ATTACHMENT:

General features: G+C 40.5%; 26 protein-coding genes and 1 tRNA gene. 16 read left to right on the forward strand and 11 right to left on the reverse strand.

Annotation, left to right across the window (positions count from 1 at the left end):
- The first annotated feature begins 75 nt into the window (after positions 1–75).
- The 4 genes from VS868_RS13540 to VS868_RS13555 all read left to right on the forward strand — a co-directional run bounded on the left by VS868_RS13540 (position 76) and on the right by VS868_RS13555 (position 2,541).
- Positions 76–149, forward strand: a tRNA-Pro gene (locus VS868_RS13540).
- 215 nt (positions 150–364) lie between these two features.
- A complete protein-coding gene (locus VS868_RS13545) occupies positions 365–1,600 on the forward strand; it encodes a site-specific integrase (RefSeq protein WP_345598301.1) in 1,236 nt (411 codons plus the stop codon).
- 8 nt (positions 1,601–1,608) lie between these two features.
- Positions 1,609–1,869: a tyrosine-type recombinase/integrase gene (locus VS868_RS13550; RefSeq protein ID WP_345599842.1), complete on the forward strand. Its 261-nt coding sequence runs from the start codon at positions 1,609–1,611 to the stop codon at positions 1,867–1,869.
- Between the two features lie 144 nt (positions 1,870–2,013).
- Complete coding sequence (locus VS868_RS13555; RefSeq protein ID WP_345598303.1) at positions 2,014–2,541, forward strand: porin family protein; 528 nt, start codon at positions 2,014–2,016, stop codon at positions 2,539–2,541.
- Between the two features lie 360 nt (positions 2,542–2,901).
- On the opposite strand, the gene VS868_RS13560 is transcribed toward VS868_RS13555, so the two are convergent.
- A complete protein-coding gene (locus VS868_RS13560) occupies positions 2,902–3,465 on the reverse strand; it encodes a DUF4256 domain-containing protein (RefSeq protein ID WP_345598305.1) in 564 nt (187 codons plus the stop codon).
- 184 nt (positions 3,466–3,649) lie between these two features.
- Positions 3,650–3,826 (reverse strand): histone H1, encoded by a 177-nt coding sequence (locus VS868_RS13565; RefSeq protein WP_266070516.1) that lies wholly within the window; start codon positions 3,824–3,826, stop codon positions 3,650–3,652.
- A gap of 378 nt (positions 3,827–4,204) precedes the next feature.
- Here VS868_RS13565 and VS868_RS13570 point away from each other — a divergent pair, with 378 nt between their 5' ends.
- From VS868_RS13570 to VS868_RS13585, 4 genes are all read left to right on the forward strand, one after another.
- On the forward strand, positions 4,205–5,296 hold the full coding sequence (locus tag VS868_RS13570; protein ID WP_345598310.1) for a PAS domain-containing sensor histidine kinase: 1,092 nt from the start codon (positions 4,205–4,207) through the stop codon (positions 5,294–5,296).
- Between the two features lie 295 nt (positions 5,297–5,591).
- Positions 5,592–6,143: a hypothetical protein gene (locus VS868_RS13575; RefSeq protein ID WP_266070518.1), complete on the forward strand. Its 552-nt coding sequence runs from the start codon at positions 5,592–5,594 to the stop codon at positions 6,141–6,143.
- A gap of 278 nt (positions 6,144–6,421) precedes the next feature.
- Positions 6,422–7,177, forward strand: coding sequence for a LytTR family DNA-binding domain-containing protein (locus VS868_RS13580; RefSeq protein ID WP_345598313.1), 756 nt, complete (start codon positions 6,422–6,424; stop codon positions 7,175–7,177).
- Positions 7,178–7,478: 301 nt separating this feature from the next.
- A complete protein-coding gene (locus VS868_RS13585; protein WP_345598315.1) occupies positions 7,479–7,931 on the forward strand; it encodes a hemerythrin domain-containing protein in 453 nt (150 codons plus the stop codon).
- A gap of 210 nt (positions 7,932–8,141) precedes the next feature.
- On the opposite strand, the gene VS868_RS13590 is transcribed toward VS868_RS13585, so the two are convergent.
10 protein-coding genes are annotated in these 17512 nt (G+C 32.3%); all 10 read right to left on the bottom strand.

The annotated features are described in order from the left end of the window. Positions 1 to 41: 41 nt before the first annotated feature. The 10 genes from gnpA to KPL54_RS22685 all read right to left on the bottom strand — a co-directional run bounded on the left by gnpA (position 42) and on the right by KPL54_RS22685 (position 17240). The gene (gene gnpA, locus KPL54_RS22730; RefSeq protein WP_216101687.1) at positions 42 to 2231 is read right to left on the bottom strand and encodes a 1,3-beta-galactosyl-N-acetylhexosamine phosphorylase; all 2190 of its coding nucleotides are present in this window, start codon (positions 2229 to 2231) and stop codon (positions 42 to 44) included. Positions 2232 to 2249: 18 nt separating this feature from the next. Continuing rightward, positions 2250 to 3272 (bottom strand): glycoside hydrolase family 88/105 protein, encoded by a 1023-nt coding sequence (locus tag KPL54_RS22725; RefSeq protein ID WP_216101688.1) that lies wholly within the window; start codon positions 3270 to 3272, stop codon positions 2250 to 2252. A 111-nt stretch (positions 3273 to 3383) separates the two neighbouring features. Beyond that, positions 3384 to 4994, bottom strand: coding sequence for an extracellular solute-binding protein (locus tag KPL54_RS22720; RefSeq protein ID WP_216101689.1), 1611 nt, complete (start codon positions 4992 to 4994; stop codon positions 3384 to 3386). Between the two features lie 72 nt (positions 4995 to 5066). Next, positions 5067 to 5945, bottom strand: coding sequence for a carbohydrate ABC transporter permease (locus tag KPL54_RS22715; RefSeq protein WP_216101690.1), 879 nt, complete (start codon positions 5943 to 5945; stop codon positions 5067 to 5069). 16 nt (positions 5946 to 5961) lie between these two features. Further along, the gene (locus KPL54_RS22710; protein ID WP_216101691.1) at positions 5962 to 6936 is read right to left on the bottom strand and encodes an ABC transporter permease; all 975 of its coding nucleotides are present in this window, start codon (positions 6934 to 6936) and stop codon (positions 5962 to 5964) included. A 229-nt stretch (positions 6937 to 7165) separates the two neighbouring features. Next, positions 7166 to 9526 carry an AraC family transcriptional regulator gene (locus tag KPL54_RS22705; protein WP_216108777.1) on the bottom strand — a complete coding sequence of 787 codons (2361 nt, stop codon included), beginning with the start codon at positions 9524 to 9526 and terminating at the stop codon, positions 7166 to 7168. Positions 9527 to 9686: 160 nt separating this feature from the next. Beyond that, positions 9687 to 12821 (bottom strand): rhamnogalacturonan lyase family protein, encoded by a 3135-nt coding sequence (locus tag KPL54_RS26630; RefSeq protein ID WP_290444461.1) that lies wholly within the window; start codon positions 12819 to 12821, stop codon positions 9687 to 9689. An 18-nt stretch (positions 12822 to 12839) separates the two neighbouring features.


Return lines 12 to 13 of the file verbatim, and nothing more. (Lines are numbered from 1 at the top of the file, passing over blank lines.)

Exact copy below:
- Between the two features lie 360 nt (positions 2,542–2,901).
- On the opposite strand, the gene VS868_RS13560 is transcribed toward VS868_RS13555, so the two are convergent.